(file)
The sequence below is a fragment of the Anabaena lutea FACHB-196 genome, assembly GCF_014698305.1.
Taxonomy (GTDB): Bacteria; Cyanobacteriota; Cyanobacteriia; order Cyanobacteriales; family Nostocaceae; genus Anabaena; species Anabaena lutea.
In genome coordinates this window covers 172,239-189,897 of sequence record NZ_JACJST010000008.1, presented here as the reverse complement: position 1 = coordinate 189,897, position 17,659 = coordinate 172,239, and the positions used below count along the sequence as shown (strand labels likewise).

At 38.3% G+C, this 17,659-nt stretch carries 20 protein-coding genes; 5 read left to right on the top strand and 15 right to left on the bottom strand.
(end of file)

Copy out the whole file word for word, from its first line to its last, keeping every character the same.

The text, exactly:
The sequence below is a fragment of the Anabaena lutea FACHB-196 genome, assembly GCF_014698305.1.
Taxonomy (GTDB): Bacteria; Cyanobacteriota; Cyanobacteriia; order Cyanobacteriales; family Nostocaceae; genus Anabaena; species Anabaena lutea.
In genome coordinates this window covers 172,239-189,897 of sequence record NZ_JACJST010000008.1, presented here as the reverse complement: position 1 = coordinate 189,897, position 17,659 = coordinate 172,239, and the positions used below count along the sequence as shown (strand labels likewise).

At 38.3% G+C, this 17,659-nt stretch carries 20 protein-coding genes; 5 read left to right on the top strand and 15 right to left on the bottom strand.